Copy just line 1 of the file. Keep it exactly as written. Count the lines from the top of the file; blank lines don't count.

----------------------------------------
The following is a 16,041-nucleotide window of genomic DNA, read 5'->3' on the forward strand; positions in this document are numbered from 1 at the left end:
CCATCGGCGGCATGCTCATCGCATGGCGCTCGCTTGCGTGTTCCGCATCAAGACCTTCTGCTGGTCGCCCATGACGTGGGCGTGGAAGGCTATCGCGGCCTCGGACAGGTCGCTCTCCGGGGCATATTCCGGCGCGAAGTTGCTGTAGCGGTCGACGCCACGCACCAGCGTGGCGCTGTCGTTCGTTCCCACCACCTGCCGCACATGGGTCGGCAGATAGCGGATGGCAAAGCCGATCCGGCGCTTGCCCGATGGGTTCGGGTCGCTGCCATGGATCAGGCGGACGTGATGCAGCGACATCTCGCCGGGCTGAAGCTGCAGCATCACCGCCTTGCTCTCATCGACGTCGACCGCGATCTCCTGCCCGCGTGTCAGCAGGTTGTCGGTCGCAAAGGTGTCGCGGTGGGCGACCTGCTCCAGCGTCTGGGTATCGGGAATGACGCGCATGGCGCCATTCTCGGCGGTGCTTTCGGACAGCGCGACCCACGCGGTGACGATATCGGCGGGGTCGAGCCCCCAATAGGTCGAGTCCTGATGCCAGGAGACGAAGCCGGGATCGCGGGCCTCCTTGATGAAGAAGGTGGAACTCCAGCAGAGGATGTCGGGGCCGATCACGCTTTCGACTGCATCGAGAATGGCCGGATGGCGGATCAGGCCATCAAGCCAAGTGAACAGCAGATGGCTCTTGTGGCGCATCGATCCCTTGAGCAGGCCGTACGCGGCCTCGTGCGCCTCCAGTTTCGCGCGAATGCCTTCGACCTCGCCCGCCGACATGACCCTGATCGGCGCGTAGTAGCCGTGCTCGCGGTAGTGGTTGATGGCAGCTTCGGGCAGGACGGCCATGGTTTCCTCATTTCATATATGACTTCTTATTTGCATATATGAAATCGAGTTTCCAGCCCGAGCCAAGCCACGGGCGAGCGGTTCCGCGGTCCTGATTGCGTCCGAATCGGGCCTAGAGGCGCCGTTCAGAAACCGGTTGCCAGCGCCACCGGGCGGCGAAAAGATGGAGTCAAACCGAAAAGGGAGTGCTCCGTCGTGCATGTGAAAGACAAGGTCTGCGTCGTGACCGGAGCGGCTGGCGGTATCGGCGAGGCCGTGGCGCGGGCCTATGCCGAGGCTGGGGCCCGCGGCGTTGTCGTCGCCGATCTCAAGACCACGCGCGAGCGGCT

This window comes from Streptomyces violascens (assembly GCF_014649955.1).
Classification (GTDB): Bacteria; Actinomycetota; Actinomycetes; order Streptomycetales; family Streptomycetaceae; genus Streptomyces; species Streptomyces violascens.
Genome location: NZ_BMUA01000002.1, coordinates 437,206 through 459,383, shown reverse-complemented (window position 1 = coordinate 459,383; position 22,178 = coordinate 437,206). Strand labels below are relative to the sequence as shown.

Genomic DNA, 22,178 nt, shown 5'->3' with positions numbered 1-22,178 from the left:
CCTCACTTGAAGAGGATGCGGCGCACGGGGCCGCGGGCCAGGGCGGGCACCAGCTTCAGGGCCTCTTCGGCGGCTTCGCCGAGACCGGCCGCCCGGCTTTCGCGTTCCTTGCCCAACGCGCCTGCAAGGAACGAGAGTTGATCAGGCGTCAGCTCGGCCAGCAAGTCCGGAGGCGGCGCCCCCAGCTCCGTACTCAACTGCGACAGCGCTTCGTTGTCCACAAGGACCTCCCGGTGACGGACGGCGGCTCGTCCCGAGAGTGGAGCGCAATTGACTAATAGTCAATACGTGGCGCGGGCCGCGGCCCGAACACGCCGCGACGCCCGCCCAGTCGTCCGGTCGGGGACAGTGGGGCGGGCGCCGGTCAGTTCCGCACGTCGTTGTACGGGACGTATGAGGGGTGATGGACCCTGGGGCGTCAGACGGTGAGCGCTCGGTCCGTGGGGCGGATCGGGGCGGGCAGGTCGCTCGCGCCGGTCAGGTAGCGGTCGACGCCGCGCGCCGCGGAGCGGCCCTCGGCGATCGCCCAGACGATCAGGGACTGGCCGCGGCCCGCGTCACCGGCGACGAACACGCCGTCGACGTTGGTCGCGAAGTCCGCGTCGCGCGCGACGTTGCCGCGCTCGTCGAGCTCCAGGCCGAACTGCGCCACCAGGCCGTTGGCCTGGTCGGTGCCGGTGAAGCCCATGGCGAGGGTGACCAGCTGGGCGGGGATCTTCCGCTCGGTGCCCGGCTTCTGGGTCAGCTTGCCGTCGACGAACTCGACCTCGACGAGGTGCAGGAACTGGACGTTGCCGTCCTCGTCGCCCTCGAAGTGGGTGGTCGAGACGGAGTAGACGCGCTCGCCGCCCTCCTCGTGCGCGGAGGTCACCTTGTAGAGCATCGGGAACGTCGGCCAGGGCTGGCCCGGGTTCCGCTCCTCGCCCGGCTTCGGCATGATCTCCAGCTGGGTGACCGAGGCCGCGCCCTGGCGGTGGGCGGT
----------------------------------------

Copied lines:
The following is a 16,041-nucleotide window of genomic DNA, read 5'->3' on the forward strand; positions in this document are numbered from 1 at the left end: